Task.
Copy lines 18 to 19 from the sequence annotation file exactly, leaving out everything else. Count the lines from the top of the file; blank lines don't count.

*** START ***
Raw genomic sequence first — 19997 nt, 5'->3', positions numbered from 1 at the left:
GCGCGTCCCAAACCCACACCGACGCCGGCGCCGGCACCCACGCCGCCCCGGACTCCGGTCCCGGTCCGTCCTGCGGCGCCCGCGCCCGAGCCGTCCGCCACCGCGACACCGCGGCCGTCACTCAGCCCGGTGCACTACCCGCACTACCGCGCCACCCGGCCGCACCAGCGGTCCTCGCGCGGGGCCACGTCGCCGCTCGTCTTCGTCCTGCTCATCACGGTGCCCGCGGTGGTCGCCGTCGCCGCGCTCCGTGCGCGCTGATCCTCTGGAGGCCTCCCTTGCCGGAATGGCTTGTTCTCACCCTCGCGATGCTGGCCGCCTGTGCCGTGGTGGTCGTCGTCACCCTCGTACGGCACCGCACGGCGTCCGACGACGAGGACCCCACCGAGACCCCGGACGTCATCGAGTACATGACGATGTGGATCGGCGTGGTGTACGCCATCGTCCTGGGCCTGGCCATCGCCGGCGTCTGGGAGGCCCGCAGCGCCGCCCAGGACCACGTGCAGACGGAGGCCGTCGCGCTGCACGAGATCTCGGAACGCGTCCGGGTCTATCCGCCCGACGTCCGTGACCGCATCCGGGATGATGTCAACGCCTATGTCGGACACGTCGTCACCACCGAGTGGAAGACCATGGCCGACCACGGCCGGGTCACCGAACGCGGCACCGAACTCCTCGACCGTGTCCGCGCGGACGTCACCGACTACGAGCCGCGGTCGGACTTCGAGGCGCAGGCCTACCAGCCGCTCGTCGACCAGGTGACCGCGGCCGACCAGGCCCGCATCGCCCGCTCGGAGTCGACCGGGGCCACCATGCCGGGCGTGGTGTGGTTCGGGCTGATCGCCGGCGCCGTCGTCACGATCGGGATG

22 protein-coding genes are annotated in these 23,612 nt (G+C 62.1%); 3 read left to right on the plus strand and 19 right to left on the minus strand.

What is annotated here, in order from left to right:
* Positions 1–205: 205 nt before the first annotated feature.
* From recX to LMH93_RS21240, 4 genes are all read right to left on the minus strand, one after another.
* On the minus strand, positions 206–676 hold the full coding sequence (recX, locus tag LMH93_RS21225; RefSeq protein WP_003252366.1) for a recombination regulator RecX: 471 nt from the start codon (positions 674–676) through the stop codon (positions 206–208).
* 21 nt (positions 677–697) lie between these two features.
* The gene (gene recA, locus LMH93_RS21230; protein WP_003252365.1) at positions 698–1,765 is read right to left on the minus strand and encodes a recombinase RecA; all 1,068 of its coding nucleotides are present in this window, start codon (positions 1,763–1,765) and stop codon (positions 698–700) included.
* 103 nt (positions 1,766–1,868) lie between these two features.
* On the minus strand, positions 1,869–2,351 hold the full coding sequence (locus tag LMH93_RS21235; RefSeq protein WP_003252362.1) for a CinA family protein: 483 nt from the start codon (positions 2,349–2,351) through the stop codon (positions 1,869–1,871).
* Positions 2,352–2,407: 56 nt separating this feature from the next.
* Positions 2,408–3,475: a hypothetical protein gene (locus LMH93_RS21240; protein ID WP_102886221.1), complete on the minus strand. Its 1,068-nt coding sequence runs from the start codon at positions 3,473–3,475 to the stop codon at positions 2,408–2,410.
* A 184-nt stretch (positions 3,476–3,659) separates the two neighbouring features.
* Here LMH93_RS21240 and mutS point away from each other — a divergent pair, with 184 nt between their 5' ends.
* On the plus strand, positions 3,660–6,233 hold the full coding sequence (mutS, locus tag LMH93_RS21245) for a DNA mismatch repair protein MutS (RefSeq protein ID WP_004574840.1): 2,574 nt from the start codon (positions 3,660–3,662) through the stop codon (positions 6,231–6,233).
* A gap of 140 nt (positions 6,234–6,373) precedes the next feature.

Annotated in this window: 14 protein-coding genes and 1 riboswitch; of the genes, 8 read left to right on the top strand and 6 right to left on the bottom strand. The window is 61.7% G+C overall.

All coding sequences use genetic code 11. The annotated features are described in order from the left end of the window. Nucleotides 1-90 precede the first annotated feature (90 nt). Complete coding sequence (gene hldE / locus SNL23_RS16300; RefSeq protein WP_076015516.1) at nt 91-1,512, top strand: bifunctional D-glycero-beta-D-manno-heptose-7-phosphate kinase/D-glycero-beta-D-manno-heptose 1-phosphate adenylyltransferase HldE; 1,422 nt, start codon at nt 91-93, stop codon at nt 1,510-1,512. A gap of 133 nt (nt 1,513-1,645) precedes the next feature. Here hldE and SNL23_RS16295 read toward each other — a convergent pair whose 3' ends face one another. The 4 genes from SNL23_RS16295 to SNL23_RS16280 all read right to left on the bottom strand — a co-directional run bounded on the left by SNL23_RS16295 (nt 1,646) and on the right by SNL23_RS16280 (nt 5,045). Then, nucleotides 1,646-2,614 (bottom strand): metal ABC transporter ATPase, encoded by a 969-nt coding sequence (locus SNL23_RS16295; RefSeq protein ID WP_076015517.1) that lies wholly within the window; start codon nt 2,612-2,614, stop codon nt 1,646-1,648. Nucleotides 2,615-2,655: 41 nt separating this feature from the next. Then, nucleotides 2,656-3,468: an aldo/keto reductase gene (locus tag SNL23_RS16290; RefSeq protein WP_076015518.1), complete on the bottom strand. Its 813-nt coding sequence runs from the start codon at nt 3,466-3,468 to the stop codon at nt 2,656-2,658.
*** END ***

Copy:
Annotated in this window: 14 protein-coding genes and 1 riboswitch; of the genes, 8 read left to right on the top strand and 6 right to left on the bottom strand. The window is 61.7% G+C overall.

All coding sequences use genetic code 11. The annotated features are described in order from the left end of the window. Nucleotides 1-90 precede the first annotated feature (90 nt). Complete coding sequence (gene hldE / locus SNL23_RS16300; RefSeq protein WP_076015516.1) at nt 91-1,512, top strand: bifunctional D-glycero-beta-D-manno-heptose-7-phosphate kinase/D-glycero-beta-D-manno-heptose 1-phosphate adenylyltransferase HldE; 1,422 nt, start codon at nt 91-93, stop codon at nt 1,510-1,512. A gap of 133 nt (nt 1,513-1,645) precedes the next feature. Here hldE and SNL23_RS16295 read toward each other — a convergent pair whose 3' ends face one another. The 4 genes from SNL23_RS16295 to SNL23_RS16280 all read right to left on the bottom strand — a co-directional run bounded on the left by SNL23_RS16295 (nt 1,646) and on the right by SNL23_RS16280 (nt 5,045). Then, nucleotides 1,646-2,614 (bottom strand): metal ABC transporter ATPase, encoded by a 969-nt coding sequence (locus SNL23_RS16295; RefSeq protein ID WP_076015517.1) that lies wholly within the window; start codon nt 2,612-2,614, stop codon nt 1,646-1,648. Nucleotides 2,615-2,655: 41 nt separating this feature from the next. Then, nucleotides 2,656-3,468: an aldo/keto reductase gene (locus tag SNL23_RS16290; RefSeq protein WP_076015518.1), complete on the bottom strand. Its 813-nt coding sequence runs from the start codon at nt 3,466-3,468 to the stop codon at nt 2,656-2,658.